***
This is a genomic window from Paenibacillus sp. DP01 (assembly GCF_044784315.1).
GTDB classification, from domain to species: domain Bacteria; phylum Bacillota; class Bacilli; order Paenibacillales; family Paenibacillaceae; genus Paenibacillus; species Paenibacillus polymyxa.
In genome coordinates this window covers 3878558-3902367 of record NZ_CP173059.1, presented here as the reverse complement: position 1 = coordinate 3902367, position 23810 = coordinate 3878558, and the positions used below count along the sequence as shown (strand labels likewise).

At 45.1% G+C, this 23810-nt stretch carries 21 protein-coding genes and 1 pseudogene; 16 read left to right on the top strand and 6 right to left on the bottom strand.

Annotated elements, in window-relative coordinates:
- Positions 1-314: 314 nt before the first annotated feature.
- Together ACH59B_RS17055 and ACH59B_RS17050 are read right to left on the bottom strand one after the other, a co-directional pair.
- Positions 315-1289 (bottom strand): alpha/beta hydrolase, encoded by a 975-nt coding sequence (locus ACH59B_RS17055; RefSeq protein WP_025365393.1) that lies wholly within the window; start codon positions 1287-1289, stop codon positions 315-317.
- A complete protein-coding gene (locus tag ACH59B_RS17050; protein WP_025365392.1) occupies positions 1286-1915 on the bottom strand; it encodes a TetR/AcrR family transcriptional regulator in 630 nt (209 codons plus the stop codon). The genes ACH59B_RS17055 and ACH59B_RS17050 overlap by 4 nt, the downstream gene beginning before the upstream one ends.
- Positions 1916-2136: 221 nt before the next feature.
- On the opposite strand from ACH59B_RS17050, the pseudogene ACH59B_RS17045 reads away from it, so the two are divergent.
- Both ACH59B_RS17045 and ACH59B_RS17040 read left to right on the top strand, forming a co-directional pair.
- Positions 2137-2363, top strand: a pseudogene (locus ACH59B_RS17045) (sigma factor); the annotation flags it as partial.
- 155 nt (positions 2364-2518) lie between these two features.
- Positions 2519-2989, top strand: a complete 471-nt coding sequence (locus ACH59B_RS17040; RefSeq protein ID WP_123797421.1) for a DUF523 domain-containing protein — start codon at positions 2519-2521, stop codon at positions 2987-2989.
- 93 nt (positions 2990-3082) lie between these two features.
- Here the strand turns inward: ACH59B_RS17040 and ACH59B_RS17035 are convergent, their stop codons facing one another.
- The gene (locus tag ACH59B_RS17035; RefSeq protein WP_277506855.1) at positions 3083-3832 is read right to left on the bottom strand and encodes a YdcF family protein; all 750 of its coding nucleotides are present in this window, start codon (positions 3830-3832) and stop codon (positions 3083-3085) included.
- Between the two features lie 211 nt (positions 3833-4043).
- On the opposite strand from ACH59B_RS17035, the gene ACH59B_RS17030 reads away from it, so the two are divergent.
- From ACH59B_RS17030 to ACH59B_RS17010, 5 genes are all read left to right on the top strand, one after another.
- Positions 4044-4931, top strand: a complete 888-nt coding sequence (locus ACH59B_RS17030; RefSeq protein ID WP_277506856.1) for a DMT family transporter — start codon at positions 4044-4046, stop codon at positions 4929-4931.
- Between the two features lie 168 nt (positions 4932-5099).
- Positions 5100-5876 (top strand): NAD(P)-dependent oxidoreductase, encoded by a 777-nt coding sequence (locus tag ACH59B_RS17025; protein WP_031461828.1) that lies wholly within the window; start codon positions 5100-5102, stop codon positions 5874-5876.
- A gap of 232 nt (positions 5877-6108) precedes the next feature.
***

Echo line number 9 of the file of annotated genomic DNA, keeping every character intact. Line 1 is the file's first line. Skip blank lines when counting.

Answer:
- A complete protein-coding gene (locus tag ACH59B_RS17050; protein WP_025365392.1) occupies positions 1286-1915 on the bottom strand; it encodes a TetR/AcrR family transcriptional regulator in 630 nt (209 codons plus the stop codon). The genes ACH59B_RS17055 and ACH59B_RS17050 overlap by 4 nt, the downstream gene beginning before the upstream one ends.